Princess Eugenie: 'I wanted my wedding dress to show my scar'


Princess Eugenie shown in her wedding dress from the back

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PA

The Dress.

For many brides what to wear on their big day is one of the most important decisions they’ll make.

Ivory or white? A-line or mermaid? Long or short? Fitted or puffy?

But for Princess Eugenie there was an extra factor at play.

The Queen’s granddaughter had major surgery on her back to treat a curvature of the spine at the age of 12.

Sixteen years on, and the princess chose to wear a wedding dress that showed her scar, saying she hoped it would honour those who had helped her and inspire others with the condition of scoliosis.

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EPA

Image caption

The dress was designed by British-based Peter Pilotto and Christopher De Vos

‘I think you can change the way beauty is’

Ahead of the wedding, the princess spoke of the importance of showing “people your scars”.

And earlier this year she revealed for the first time her own X-rays from being treated for scoliosis as a child.

“I had an operation when I was 12 on my back, and you’ll see on Friday [at the wedding], but it’s a lovely way to honour the people who looked after me and a way of standing up for young people who also go through this,” she told ITV’s This Morning.

“I think you can change the way beauty is, and you can show people your scars and I think it’s really special to stand up for that.”

What is scoliosis and why does it mostly affect young girls?

Scoliosis is a condition that causes the spine to bend to one side, making the back appear rounded and shoulder blades stick out.

It most often starts in children aged 10 to 15 but there is often no known cause. Sometimes it is caused by the bones not forming properly in the womb or other medical conditions, including cerebral palsy.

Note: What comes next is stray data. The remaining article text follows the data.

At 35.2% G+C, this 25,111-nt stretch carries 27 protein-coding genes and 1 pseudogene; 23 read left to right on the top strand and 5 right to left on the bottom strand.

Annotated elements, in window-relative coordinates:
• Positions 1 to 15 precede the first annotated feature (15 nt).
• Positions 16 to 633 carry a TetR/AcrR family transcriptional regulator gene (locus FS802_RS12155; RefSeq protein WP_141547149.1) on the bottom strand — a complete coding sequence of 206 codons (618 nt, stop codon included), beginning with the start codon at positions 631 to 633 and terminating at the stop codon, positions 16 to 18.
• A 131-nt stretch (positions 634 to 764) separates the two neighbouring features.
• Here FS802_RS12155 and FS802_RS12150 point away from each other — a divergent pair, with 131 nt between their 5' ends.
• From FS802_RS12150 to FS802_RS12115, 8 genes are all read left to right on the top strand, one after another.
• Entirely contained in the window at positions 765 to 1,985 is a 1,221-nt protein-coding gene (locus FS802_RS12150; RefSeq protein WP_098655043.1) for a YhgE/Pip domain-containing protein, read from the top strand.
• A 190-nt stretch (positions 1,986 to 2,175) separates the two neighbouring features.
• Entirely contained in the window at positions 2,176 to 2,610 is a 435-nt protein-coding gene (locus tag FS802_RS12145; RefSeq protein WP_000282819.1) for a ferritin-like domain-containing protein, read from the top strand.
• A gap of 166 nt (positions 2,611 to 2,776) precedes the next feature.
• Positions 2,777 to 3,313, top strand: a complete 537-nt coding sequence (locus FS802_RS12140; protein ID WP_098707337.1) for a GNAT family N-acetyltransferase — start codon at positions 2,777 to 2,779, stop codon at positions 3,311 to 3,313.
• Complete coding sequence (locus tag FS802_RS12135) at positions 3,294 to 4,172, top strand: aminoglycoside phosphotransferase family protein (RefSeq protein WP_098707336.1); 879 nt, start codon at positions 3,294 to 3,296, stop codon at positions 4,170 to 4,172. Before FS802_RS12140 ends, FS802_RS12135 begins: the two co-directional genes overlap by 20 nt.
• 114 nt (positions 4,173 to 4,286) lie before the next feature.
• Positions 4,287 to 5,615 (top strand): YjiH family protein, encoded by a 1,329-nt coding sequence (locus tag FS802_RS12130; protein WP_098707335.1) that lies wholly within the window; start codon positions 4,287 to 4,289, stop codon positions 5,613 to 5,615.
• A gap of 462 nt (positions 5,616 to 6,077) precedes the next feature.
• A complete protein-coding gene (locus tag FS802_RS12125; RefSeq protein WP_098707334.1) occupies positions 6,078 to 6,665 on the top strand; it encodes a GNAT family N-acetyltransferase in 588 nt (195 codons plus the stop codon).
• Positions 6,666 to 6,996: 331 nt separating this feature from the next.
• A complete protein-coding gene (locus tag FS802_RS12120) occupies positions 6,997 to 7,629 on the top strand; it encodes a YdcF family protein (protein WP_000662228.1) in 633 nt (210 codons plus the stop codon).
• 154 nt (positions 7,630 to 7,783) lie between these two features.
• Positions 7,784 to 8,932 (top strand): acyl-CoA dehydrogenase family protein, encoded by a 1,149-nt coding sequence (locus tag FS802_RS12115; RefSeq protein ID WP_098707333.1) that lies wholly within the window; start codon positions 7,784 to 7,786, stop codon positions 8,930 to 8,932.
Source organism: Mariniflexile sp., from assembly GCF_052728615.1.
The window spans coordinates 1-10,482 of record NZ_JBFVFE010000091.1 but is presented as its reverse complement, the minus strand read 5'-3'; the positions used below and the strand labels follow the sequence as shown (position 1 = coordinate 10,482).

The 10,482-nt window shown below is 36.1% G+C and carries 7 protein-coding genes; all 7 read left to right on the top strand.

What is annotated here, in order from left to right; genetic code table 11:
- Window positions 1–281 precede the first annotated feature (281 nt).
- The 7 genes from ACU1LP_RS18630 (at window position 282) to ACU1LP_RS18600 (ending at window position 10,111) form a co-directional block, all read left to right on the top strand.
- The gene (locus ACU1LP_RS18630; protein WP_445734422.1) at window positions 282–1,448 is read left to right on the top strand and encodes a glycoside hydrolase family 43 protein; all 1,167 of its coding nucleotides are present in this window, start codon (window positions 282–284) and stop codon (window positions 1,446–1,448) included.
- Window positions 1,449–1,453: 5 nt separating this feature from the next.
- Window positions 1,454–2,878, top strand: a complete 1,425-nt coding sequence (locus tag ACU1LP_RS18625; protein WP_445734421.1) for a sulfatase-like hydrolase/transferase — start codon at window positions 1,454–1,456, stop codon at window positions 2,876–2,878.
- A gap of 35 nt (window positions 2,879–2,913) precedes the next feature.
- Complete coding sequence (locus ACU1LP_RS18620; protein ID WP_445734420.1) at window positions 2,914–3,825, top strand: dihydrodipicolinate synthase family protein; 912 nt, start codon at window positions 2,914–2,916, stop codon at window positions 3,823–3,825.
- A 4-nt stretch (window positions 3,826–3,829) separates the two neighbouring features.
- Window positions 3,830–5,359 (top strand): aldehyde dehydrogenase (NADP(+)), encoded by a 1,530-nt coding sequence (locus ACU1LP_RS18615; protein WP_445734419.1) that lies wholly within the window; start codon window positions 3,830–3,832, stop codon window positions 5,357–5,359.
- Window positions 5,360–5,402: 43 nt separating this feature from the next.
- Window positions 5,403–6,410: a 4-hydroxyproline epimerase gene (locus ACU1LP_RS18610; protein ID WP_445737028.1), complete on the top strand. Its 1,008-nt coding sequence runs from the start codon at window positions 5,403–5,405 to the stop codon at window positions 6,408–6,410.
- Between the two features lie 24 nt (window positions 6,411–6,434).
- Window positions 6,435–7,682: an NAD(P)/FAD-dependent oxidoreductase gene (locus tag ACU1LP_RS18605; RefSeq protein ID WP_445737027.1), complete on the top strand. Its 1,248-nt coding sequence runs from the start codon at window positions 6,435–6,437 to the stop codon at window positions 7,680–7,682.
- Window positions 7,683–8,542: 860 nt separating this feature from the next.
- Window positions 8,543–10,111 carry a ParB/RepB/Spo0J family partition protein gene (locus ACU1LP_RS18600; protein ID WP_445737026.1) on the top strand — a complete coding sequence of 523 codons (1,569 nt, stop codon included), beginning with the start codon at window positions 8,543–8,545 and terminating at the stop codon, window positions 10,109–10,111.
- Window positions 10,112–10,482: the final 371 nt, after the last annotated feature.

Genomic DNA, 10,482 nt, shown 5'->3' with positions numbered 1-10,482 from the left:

Three to four children in 1,000 need treatment from a specialist.

The Scoliosis Association UK says about five out of six people with adolescent idiosyncratic scoliosis are female – but it is not known why.

In Princess Eugenie’s case, it required corrective surgery and she had the operation at the Royal National Orthopaedic Hospital.

The princess, now 28, has previously spoken of how she felt in the weeks before her surgery, saying it was “a scary prospect for a 12-year-old; I can still vividly remember how nervous I felt”.

“During my operation, which took eight hours, my surgeons inserted eight-inch titanium rods into each side of my spine and one-and-a-half inch screws at the top of my neck. After three days in intensive care, I spent a week on a ward and six days in a wheelchair, but I was walking again after that,” she says in her story on the Royal National Orthopaedic Hospital’s website.

The princess has made sure those who helped her – and those who have the condition – are represented at the wedding.

Scoliosis sufferer Julia Carlisle is attending the event, after the pair struck up a friendship when the royal saw the 15-year-old perform with dance group MerseyGirls on Britain’s Got Talent.

Julia said ahead of the dress reveal that it would be a special moment if Eugenie showed off her scar.

“Wow, that would mean so much to me,” she told This Morning.

The teenager said people often wanted to “hide their scars” but it was important to “be proud”.

“It will bring a tear to my eye,” she added.

‘Eugenie can inspire others who are affected’

The princess also invited representatives from the Royal National Orthopaedic Hospital NHS Trust to attend her wedding to Jack Brooksbank. She’s now also patron of the hospital’s charity.

Jan Lehovsky, consultant orthopaedic spinal surgeon at the hospital, who was part of the team who operated on the princess, said: “It’s an honour to be here.

“And it’s so important to have her involved with the charity. Most of the patients affected by scoliosis are young girls and she’s a real role model for them. She’s someone who can inspire them, which is so important for the young ladies coming through the surgery.

“Princess Eugenie shows them they can lead a normal life despite having this condition. It’s quite comforting for them and really lifts them.”

Mr Lehovsky said it had been quite lengthy surgery, involving a large team.

Claire Curley, national director of the Scoliosis Association UK, said when people were diagnosed with the condition it could be “very scary”.

“It’s fantastic that Eugenie is feeling confident,” she said.



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